Shred Flicks

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Let’s Make Better Mistakes Tomorrow
Peep Show Films
Premier: 10.15
Considering the overwhelming guy-to-girl ratio in the snowboarding industry, it’s nice to see a ladies-only shred flick drop amongst the bro-heavy films of fall. That being said, when I watch a snowboarding movie, I want to see some amazing shit go down. A good shred film delivers mind-blowing stunts that no one at your local mountain is throwing down, and that’s what I was hoping for from these girls. Sadly, they didn’t deliver. Lady shred veteran Laura Hadar and up-and-comer Jess Kimura held down the movie with two banger parts at the beginning. Hadar killed it as usual—no surprise there. It was Kimura that really left me in awe—the lady’s got technique and style for days and the balls to go big. From there, it’s another 15 minutes of, “Eh, that was kinda cool,” but none of it left me saying, “Holy-fucking-shit,” like I had hoped it would. At a brief 20 minutes, Better Mistakes definitely isn’t the best bang for your hard-earned buck. For a first production from a brand-new film company, it’s a good effort, but it’s not quite there yet. Hopefully, in the years to come, Peep Show will work out some of the kinks and come back with a more impressive film. –Katie Panzer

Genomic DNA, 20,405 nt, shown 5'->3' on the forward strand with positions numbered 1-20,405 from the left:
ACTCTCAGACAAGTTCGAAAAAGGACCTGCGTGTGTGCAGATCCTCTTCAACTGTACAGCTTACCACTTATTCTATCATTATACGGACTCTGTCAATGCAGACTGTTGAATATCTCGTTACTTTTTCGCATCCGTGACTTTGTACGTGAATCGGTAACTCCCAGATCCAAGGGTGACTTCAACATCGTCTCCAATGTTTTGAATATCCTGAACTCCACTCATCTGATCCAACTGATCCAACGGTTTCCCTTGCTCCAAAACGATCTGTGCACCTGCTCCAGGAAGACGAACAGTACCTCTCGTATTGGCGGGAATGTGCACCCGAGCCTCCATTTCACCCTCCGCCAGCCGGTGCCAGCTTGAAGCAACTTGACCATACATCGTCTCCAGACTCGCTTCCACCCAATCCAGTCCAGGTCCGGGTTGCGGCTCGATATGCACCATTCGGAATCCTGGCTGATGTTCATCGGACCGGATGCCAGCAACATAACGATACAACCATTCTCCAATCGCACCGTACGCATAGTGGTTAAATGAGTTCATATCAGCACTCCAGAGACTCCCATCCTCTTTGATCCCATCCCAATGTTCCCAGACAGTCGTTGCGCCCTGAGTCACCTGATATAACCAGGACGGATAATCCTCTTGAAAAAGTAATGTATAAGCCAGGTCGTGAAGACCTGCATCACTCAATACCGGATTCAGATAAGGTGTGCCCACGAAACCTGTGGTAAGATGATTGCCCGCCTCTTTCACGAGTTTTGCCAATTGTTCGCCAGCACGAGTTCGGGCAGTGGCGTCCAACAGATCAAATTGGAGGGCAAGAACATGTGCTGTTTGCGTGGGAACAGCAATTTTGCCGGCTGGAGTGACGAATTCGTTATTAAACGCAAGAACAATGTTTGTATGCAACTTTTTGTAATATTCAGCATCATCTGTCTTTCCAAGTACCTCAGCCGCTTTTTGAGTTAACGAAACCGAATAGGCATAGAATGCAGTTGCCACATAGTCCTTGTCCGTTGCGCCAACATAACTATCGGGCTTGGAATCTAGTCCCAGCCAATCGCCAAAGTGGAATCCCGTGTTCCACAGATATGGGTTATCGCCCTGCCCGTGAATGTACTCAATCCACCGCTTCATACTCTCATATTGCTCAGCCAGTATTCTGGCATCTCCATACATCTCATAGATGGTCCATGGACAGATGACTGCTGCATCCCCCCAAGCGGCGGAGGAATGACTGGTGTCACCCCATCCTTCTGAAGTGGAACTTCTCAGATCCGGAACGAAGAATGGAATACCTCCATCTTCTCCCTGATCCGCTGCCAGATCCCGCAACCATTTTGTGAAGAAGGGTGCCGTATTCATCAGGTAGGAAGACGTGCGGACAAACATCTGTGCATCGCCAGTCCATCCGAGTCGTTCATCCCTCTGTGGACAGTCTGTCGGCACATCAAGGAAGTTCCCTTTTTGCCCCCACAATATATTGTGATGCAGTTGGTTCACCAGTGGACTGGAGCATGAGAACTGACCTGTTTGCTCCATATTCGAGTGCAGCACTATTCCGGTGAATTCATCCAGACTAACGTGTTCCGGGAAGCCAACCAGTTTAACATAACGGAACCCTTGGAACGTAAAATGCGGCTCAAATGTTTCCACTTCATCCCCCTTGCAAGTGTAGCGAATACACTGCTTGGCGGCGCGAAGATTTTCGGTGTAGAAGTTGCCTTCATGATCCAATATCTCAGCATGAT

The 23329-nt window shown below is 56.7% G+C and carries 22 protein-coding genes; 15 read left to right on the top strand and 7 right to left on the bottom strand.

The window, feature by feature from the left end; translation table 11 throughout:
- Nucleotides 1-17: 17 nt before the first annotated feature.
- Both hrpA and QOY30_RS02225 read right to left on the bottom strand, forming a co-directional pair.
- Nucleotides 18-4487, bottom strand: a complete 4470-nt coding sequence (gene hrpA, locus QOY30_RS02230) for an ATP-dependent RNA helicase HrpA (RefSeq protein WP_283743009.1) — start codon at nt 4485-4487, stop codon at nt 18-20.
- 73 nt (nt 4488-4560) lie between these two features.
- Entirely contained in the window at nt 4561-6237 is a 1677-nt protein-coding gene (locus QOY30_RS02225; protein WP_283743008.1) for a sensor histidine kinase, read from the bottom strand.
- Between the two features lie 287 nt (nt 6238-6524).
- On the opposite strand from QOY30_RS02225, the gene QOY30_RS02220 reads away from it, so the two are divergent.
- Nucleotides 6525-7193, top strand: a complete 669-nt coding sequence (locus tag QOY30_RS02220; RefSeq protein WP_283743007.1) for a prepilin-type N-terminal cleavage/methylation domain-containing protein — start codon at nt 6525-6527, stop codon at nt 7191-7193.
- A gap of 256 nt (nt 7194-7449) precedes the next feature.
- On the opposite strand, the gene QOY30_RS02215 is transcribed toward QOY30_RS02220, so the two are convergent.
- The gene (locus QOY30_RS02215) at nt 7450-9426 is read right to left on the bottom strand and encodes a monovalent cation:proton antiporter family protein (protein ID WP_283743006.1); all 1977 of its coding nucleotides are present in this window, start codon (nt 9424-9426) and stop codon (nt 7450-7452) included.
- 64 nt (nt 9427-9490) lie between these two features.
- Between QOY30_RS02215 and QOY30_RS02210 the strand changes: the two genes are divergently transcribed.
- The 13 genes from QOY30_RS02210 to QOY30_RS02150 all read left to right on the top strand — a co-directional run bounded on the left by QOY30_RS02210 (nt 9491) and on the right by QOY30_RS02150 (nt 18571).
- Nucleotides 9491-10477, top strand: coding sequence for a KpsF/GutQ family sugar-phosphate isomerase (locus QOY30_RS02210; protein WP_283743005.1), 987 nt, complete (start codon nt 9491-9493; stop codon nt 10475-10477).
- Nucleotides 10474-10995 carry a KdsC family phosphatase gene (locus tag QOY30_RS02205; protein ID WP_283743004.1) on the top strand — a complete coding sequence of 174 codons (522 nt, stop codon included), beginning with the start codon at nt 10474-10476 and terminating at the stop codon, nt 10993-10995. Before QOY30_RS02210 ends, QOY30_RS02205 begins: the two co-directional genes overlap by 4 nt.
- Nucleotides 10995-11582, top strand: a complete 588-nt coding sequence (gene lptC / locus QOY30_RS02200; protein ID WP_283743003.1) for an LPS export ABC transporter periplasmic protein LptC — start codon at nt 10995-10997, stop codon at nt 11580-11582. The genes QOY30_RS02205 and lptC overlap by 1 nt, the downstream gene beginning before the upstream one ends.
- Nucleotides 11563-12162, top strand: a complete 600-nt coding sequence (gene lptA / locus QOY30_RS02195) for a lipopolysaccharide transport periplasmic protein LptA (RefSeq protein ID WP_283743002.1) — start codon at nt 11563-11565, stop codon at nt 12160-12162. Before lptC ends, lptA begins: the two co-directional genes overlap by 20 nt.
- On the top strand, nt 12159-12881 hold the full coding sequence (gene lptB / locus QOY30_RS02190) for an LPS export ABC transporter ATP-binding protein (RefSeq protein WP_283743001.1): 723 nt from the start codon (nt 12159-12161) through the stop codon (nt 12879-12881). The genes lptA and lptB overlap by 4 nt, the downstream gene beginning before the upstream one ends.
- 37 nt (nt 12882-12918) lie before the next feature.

Premier: 08.28